Wednesday, November 16, 2016

Do projects ever end early?

For a while I was an active participant in the StackExchange Project Management beta site.

One of the 6 questions I asked was Do projects ever end early?

The fascinating part of this was that it has been viewed about 6,400 times and generated 14 answers! 
(That's a lot of traffic for a site that has been in beta for almost 6 years because it averages a mere 1.5 questions per day. It needs 10 new questions per day to get out of beta.)

It seems that a lot of people are wondering the same thing: Do projects ever end early?

The question I posed was:
When scheduling, I tend to add a lot of reality into the guesstimates I am provided with.
I always add in generous amounts of probable sick days for manpower and extra time for integration and bug fixing. (All this based on decades of experience.)
As a result, my projects tend to deliver on schedule. But they never finish earlier than expected.
Now I'm wondering if the projects would deliver earlier if I didn't pad the schedule as much.
Would everything move a little faster if the teams had the incentive to meet deadlines based on the data they provided, as opposed to the padded ones I provide?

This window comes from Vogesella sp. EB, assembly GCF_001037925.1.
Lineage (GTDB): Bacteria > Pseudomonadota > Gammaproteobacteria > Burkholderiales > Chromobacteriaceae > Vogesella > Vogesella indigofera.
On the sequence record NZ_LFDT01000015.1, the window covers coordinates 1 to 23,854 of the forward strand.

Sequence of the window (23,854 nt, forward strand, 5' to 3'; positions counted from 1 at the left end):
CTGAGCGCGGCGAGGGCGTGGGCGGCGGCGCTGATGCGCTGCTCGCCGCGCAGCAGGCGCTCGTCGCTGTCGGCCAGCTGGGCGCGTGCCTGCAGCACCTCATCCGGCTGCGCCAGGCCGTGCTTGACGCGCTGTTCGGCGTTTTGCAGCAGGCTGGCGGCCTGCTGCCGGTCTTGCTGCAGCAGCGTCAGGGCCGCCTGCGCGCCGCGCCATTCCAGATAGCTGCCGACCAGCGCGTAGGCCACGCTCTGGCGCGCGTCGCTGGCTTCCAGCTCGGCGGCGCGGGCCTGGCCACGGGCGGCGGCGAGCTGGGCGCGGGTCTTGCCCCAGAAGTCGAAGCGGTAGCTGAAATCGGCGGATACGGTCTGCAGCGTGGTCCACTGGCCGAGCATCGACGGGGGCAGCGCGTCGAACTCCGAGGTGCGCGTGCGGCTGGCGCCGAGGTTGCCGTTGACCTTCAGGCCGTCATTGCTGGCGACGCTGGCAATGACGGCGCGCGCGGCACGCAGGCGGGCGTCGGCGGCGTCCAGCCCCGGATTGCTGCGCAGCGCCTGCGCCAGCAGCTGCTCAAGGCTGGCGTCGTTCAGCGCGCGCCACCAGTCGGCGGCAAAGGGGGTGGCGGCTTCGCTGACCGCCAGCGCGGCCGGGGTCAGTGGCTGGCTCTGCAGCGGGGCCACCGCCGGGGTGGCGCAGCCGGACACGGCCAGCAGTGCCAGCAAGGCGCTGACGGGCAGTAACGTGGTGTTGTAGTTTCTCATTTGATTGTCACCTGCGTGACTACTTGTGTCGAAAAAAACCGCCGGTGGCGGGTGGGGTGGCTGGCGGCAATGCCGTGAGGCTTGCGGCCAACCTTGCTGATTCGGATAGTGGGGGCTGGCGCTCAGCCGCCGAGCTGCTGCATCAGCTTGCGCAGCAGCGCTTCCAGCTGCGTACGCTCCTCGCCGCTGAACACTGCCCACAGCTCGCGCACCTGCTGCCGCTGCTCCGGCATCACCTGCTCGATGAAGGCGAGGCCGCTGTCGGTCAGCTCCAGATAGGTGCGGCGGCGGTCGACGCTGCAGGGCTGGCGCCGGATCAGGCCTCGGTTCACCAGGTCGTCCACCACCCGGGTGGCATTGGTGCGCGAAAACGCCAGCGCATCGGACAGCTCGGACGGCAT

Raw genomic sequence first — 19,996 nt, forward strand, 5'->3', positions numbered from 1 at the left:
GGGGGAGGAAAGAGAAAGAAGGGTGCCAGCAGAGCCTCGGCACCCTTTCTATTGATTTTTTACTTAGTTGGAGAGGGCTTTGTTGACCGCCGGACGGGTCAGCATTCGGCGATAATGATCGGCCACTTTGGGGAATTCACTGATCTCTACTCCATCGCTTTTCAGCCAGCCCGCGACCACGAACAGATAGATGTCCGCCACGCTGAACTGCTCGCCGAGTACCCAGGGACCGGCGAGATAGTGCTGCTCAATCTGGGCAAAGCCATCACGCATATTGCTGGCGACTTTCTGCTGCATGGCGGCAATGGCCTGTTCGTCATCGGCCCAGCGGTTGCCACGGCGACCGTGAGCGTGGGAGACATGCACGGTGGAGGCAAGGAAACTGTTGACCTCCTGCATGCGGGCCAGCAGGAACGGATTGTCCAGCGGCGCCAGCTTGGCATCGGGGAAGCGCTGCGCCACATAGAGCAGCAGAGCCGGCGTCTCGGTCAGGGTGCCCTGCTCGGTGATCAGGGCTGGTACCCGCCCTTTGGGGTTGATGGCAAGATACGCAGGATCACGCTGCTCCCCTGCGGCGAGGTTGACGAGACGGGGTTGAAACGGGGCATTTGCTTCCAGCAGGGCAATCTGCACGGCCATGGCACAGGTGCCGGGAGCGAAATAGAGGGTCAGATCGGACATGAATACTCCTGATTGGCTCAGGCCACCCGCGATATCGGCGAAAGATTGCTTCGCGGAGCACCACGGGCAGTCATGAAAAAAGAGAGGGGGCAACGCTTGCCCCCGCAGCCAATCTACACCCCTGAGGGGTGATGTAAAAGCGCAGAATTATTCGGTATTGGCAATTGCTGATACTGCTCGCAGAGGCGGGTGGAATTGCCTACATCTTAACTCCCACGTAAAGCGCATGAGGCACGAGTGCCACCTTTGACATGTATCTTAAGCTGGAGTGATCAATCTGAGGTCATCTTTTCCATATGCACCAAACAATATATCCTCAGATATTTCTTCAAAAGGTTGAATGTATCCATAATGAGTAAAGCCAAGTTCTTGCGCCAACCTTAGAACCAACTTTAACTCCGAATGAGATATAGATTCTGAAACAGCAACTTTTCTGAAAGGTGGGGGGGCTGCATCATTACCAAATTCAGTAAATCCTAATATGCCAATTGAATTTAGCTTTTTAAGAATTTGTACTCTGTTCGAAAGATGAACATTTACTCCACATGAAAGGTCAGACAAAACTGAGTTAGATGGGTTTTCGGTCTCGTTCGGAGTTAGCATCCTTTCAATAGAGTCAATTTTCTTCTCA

Or put another way: Does work expand to fill up available time?

To see the diverse answers, you'll have to go to the site - way too much to paste here.

But the bottom line remains that with a realistic schedule you could finish on time and possibly early.

A realistic schedule is not based on when the customer (or boss, or calendar, etc.) wants it done.

A realistic schedule is created by finalising the spec and then having an experienced Technical Project Manager create a schedule based on input from those doing the work. This schedule will include time for integration, testing and sick leave, amongst other things.

Note that I wrote based on input from those doing the work. An experienced and Technical Project Manager will have a pretty good feel how to take those guesstimates and morph them into a schedule.

E.g.: An experienced and Technical Project Manager will know that people do not realistically work 9 full hours a day, and that no task can take less than a few hours. More about that another time.








No comments:

Post a Comment